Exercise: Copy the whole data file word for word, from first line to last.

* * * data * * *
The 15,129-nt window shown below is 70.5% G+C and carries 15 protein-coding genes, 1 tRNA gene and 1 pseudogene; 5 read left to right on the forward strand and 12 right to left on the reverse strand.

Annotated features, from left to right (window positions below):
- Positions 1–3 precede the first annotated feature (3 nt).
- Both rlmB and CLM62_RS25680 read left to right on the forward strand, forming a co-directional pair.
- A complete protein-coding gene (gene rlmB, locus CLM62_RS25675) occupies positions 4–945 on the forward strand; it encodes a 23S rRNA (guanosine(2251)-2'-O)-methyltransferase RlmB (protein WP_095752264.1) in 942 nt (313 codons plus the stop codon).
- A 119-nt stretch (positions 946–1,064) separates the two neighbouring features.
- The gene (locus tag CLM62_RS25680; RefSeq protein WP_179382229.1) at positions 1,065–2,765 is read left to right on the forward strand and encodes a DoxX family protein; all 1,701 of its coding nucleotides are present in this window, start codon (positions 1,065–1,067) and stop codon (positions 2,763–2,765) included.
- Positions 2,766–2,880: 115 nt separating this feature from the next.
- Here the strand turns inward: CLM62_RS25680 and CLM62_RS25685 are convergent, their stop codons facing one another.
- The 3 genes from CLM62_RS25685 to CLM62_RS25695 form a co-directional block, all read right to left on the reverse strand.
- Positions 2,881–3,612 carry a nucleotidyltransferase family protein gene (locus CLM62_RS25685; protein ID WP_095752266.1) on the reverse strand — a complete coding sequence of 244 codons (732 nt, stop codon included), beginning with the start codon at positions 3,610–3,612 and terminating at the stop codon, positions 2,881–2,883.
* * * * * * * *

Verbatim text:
The 15,129-nt window shown below is 70.5% G+C and carries 15 protein-coding genes, 1 tRNA gene and 1 pseudogene; 5 read left to right on the forward strand and 12 right to left on the reverse strand.

Annotated features, from left to right (window positions below):
- Positions 1–3 precede the first annotated feature (3 nt).
- Both rlmB and CLM62_RS25680 read left to right on the forward strand, forming a co-directional pair.
- A complete protein-coding gene (gene rlmB, locus CLM62_RS25675) occupies positions 4–945 on the forward strand; it encodes a 23S rRNA (guanosine(2251)-2'-O)-methyltransferase RlmB (protein WP_095752264.1) in 942 nt (313 codons plus the stop codon).
- A 119-nt stretch (positions 946–1,064) separates the two neighbouring features.
- The gene (locus tag CLM62_RS25680; RefSeq protein WP_179382229.1) at positions 1,065–2,765 is read left to right on the forward strand and encodes a DoxX family protein; all 1,701 of its coding nucleotides are present in this window, start codon (positions 1,065–1,067) and stop codon (positions 2,763–2,765) included.
- Positions 2,766–2,880: 115 nt separating this feature from the next.
- Here the strand turns inward: CLM62_RS25680 and CLM62_RS25685 are convergent, their stop codons facing one another.
- The 3 genes from CLM62_RS25685 to CLM62_RS25695 form a co-directional block, all read right to left on the reverse strand.
- Positions 2,881–3,612 carry a nucleotidyltransferase family protein gene (locus CLM62_RS25685; protein ID WP_095752266.1) on the reverse strand — a complete coding sequence of 244 codons (732 nt, stop codon included), beginning with the start codon at positions 3,610–3,612 and terminating at the stop codon, positions 2,881–2,883.